Saturday, July 2, 2011
July 2-4, 2011: The Fourth Dimension
The main problem with the traditional (or Puritan, or Christian) narrative of American history and identity is not that it’s entirely inaccurate—the English settlers, in Massachusetts and elsewhere, were indeed hugely significant early arrivals to the Americas, and their experiences and ideas certainly helped shape our national identity as it developed over the next couple of centuries—but that it is extremely one-dimensional. Once we define America as beginning with this particular community, every other national attribute cannot help but follow from that starting point: English as our sole national language; Christianity as our national (perhaps not official, but certainly shared) religion; and so on. This is an idea of America that contains neither a broad awareness of the many communities that have constituted the nation nor a deep engagement with the complex national identity to which they have contributed.
The main problem with the multicultural narrative of American history and identity is not that it’s at all inaccurate—there have been indeed been a number of distinct cultural communities present in America since its origin, and each such culture represents a unique heritage (with its own languages, customs, beliefs, practices, and so on) that it behooves us to understand and celebrate—but that it is ultimately two-dimensional. Defining America as beginning with this wide range of communal presences engages well with the breadth of what we have been and continue to be, but far too often it entails seeing them as separate, as a number of distinct points that are not necessarily connected to one another in any meaningful ways—a problem that has been exacerbated by a tendency for this narrative to position the subjects of the traditional narrative in opposition to more multicultural communities and experiences. This idea of America thus still lacks sufficient depth, still does not work to engage with the possible, and vital, connections beneath its more broadly inclusive national surface.
The cross-cultural narrative of American history and identity on which my second book focuses is very much intended as a response to, and ideally a bridge between and thus path beyond, these two distinct but ultimately both limiting narratives. Identifying a shared and core set of experiences across America’s many cultures and communities, and moreover a set that focuses precisely on how those communities have encountered and interacted with and influence and ultimately defined each other and our collective whole, can, I hope, provide a third dimension, one that acknowledges the breadth of individual, distinct cultures but engages with the deep, defining links between them. But while I don’t believe there’s a main problem with this narrative per se—if I did, I hope I would have held off on publishing it until I had an answer!—it will be pretty useless if it can’t or doesn’t speak to Americans, and hear back from them.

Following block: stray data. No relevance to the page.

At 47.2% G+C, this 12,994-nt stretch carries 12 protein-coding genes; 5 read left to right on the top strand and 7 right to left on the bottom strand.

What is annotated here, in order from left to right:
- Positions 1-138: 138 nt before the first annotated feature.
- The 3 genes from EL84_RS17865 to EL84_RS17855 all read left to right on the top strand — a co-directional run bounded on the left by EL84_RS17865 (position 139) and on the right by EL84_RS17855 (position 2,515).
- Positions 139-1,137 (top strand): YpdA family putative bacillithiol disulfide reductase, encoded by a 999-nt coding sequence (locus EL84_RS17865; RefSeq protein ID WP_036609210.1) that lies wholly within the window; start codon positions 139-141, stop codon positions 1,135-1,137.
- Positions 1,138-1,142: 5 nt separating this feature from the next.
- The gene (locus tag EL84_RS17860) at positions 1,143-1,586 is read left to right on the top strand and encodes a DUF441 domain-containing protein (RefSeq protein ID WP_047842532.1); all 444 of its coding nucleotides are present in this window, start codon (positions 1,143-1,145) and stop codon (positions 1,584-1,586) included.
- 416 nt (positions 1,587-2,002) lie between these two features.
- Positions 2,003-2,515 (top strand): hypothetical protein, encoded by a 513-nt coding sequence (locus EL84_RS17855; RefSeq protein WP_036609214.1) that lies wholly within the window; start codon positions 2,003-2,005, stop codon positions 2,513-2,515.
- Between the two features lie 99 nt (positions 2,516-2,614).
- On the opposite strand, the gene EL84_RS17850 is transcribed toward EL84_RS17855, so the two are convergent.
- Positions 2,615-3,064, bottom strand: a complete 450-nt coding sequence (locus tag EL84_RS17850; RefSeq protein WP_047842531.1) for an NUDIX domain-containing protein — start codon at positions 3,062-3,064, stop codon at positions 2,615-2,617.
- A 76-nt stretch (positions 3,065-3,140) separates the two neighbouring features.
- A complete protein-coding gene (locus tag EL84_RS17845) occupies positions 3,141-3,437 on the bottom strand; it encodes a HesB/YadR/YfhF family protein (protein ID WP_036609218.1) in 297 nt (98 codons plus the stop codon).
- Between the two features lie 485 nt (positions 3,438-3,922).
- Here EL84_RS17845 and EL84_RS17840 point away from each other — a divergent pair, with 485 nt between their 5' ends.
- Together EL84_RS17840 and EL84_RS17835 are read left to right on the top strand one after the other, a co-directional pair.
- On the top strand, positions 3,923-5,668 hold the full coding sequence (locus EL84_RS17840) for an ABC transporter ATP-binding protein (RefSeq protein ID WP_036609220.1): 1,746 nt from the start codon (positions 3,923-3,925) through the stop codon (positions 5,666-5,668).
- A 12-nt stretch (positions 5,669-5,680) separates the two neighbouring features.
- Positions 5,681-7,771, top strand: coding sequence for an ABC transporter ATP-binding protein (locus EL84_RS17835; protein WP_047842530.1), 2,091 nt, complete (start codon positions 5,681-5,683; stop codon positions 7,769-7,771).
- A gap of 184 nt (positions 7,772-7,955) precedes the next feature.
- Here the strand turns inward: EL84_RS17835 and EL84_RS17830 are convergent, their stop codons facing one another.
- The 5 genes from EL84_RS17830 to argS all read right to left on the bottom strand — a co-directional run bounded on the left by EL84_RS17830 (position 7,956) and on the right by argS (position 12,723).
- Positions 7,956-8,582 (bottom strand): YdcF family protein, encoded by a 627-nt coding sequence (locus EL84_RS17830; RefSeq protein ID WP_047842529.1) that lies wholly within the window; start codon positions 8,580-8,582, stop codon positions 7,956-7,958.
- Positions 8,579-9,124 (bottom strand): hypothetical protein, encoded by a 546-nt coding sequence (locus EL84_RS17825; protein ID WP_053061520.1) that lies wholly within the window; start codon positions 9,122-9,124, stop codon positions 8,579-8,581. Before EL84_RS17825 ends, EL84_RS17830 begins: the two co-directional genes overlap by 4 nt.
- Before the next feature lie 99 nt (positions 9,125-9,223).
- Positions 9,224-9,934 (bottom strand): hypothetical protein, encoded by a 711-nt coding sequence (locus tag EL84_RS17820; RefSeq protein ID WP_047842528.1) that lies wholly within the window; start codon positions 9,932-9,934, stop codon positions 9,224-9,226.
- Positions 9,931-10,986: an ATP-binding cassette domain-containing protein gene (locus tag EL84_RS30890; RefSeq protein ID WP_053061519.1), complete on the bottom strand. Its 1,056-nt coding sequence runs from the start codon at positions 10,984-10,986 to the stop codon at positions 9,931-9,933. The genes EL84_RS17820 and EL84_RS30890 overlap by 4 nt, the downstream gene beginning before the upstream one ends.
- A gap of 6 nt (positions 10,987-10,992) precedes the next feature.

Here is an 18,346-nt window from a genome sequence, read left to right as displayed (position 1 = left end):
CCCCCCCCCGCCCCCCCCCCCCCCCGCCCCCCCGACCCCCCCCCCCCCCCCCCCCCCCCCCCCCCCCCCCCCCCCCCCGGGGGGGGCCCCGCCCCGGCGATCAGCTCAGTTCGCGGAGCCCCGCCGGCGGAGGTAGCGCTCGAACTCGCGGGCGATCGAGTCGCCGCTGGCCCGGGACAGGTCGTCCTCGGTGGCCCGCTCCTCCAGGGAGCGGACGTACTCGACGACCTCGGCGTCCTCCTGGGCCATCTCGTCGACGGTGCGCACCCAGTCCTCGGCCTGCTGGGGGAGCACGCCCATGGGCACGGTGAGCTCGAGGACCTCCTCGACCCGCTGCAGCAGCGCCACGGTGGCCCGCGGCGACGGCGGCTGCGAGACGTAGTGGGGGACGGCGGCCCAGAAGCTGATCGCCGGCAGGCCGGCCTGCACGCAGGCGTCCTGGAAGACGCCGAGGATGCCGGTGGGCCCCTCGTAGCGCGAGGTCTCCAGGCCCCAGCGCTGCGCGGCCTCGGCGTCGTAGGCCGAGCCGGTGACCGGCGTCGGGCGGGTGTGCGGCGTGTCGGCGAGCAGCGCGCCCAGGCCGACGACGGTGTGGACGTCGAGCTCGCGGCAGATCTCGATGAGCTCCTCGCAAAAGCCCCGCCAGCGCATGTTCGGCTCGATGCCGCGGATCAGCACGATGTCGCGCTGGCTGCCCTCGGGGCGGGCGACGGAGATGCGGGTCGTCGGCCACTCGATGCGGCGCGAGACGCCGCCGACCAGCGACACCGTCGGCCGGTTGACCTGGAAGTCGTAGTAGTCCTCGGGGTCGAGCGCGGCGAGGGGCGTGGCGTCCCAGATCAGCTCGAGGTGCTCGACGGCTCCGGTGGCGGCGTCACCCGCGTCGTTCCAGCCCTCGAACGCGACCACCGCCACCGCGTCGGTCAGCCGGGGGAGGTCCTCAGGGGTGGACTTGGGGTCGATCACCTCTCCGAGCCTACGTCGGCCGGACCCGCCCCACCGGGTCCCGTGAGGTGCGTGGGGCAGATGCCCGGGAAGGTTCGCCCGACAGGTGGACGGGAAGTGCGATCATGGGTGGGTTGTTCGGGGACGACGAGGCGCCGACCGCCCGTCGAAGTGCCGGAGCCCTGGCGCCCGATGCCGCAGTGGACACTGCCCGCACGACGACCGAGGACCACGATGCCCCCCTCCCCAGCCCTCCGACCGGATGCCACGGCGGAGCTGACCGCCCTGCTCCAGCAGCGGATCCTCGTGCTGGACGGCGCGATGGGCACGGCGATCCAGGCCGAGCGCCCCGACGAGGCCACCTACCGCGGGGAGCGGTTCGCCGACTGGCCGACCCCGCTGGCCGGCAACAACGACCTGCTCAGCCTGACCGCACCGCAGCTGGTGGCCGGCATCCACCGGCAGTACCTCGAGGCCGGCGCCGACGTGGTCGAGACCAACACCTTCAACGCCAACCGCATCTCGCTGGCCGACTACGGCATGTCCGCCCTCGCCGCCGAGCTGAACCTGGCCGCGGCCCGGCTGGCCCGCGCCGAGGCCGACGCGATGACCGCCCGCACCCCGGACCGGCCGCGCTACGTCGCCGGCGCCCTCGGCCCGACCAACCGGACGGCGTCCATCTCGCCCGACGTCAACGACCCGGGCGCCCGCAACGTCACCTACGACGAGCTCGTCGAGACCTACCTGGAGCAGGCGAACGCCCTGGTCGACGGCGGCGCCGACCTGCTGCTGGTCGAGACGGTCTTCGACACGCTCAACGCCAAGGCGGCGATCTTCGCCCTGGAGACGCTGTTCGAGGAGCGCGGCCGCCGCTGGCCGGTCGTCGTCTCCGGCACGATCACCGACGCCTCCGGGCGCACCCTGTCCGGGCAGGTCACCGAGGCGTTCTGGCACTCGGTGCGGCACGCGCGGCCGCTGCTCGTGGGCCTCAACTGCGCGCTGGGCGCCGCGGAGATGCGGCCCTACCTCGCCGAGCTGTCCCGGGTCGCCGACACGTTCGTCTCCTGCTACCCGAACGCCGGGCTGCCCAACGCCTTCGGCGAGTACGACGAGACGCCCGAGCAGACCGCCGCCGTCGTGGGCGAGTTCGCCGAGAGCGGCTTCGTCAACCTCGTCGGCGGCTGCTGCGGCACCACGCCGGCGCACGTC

So in honor of this first AmericanStudier 4th of July, I very sincerely ask for your help with that fourth dimension—for you to pass along this idea (whether in the form of this post or the info about my book, in the link below) somehow (whether to someone who might be interested, or by mentioning it on another website or online conversation). As always, I’d also love to hear your own voice and responses here (or by email, firstname.lastname@example.org, if you’d rather do it that way); but I’d be just as grateful if you can help connect this idea outward into our national conversations in any way. Consider it an AmericanStudier birthday present! Thanks very much in advance, and more next week,
PS. Three links to start with:
The Palgrave Macmillan page for my book: http://us.macmillan.com/redefiningamericanidentity
My favorite 4th of July oration, Frederick Douglass’s “What to the Slave is the 4th of July?”: http://www.masshumanities.org/files/programs/douglass/speech_complete.pdf
3) OPEN: You know what to do!